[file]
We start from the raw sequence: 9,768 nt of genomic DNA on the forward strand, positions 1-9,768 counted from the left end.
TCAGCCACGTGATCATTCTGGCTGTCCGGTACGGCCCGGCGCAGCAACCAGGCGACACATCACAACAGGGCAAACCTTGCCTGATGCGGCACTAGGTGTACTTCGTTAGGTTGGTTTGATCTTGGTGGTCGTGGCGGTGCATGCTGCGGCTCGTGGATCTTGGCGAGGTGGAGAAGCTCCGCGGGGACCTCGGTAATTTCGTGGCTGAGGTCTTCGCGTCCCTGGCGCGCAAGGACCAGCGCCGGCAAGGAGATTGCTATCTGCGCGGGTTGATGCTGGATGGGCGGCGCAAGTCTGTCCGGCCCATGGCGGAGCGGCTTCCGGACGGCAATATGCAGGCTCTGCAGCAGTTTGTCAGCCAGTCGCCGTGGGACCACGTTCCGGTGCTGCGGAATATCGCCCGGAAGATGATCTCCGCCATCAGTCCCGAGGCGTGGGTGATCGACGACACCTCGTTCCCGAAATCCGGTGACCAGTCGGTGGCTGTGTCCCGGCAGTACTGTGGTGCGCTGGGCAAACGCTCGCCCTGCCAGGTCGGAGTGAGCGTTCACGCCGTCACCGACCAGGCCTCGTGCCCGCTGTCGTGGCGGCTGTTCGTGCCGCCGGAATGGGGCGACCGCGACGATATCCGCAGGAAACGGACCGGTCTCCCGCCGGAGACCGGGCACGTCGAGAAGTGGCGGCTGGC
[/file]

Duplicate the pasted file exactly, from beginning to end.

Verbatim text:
We start from the raw sequence: 9,768 nt of genomic DNA on the forward strand, positions 1-9,768 counted from the left end.
TCAGCCACGTGATCATTCTGGCTGTCCGGTACGGCCCGGCGCAGCAACCAGGCGACACATCACAACAGGGCAAACCTTGCCTGATGCGGCACTAGGTGTACTTCGTTAGGTTGGTTTGATCTTGGTGGTCGTGGCGGTGCATGCTGCGGCTCGTGGATCTTGGCGAGGTGGAGAAGCTCCGCGGGGACCTCGGTAATTTCGTGGCTGAGGTCTTCGCGTCCCTGGCGCGCAAGGACCAGCGCCGGCAAGGAGATTGCTATCTGCGCGGGTTGATGCTGGATGGGCGGCGCAAGTCTGTCCGGCCCATGGCGGAGCGGCTTCCGGACGGCAATATGCAGGCTCTGCAGCAGTTTGTCAGCCAGTCGCCGTGGGACCACGTTCCGGTGCTGCGGAATATCGCCCGGAAGATGATCTCCGCCATCAGTCCCGAGGCGTGGGTGATCGACGACACCTCGTTCCCGAAATCCGGTGACCAGTCGGTGGCTGTGTCCCGGCAGTACTGTGGTGCGCTGGGCAAACGCTCGCCCTGCCAGGTCGGAGTGAGCGTTCACGCCGTCACCGACCAGGCCTCGTGCCCGCTGTCGTGGCGGCTGTTCGTGCCGCCGGAATGGGGCGACCGCGACGATATCCGCAGGAAACGGACCGGTCTCCCGCCGGAGACCGGGCACGTCGAGAAGTGGCGGCTGGC